Friday, June 10, 2011

it's been 3 months

What can I say?

Revisiting “The Universal Reach of Popular Uprisings,” an Alain Badiou’s short writing on revolutions in Tunisia and Egypt, which originally appeared in Le Monde, February 18, 2011, I’m thinking what I should write about tomorrow’s anti- (or, de-) nuclear power protests -there will be many of them. I’m certainly excited and many people here appear to be so. Especially in Tokyo, tens of thousands will march.

Of course there are many differences between those Arab revolutions and the anti-nuclear movement in Japan. Holding demonstrations is to begin with illegal in those Arab countries and there the authorities even use snipers to oppress the protesters. There people railed against the law, and when too many of them violated the law, they lost fear. In Japan, those protesters are surprisingly law-abiding. Though the Japanese police does many nasty things to the protesters, so far there has been no teargassing or water cannoning (though the riot police’s water cannon vehicle was once unsuccessfully used to cool down the crippled reactors at Fukushima facility) since the Fukushima accident occurred. And so far the protesters have never tried to squat in one of those facilities, the government buildings, and the broadcasters. The students have never tried to occupy their institutes, demanding, for example, that those universities and institutes sack those professors who serve the authorities.

On the other hand, what I can discern in the protests in both places is a gulf between the states and the nations: the state serves multinational corporations and exploits the nation. That’s why those gathered in Tahrir Square(s) carried their national flags. And also I’ve found a few Japanese nationalists supporting tomorrow’s actions. - I’m not a political scientist, so I’m not so sure if I’m using those terms correctly - as long as the state apparatus is useful for plutocrats, the concept of nation keep being useful for people (or multitude keeps mimicking to form a nation).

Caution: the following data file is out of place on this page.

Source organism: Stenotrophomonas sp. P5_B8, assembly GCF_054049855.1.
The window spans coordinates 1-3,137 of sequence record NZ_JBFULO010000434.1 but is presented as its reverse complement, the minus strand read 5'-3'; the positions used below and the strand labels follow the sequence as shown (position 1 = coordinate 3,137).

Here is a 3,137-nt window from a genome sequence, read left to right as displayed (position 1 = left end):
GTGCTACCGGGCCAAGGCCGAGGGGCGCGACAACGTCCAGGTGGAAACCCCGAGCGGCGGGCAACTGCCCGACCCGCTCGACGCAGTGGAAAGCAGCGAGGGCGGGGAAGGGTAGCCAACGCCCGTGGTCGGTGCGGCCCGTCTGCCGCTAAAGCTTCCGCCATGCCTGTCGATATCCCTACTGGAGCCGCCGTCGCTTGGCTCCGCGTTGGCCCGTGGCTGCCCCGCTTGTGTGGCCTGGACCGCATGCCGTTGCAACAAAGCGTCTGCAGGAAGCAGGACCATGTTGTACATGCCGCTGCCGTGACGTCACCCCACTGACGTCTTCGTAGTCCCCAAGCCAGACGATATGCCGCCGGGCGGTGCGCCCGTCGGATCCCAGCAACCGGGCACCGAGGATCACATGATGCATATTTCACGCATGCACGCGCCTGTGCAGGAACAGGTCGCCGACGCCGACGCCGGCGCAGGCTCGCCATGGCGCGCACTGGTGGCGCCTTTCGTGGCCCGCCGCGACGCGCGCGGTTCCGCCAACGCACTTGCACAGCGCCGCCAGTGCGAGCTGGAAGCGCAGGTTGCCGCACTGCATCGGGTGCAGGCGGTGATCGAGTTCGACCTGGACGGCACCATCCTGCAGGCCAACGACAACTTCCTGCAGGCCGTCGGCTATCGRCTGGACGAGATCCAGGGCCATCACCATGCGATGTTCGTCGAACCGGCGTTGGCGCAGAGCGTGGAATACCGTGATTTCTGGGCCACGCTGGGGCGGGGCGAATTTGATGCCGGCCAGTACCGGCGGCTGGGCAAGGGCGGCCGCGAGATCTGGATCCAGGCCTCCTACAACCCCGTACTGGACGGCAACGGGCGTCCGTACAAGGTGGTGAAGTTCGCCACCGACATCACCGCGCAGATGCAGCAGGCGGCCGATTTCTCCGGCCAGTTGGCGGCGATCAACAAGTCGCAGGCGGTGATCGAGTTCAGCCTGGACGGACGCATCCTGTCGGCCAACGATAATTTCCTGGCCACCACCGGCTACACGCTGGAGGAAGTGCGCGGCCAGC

The protesters’ political affiliation varies, and the outcome is unpredictable in both places. In Japan, intellectuals appear to be positive about the ongoing anti-nuke movement because it is not led by a certain “ideology.” I note that in Japan when they utter “ideology,” this term mostly refers to Marxism. And then I wonder how to translate this Japanese-English term “ideology” into English. In my view, those intellectuals are rather Fukuyamaists. Using “ideology” as a euphemism for Marxism is an ideology in historical sense. Having said that, at this moment I’m positive about the movement, not because it is free from Marxism, but because of its unpredictability.

Time flies. It has already passed 3 months since the earthquake. Now I remember what I felt when the accident occurred. Immediately after the first explosion, the government and TEPCO announced that they would implement rotation blackout. Many Japanese people criticize this, saying that the authorities tried to defend the nuclear policy and to make people accept the idea that the nuclear power plants were necessary in order to supply enough electricity. They are probably right. But I had another interpretation: I thought that the rotation blackout was a curfew in guise, and the government tried to be prepared for a situation that people ran away to western part of Japan en mass, or riot against the authorities. Cops were everywhere. I guessed that if such things really happened, the government would have suspended operations of all the public transportation and shut down the highways and communication lines, including the Internet -this was the worst case scenario I imagined (I also imagined “Bahrain option,” meaning a U.S. military intervention), and then I shut the windows of my room (it would reduce dose of radiation exposure) and kept zapping the Internet, hoping that the Internet would keep alive. I didn’t panic, but anyway I imagined things.

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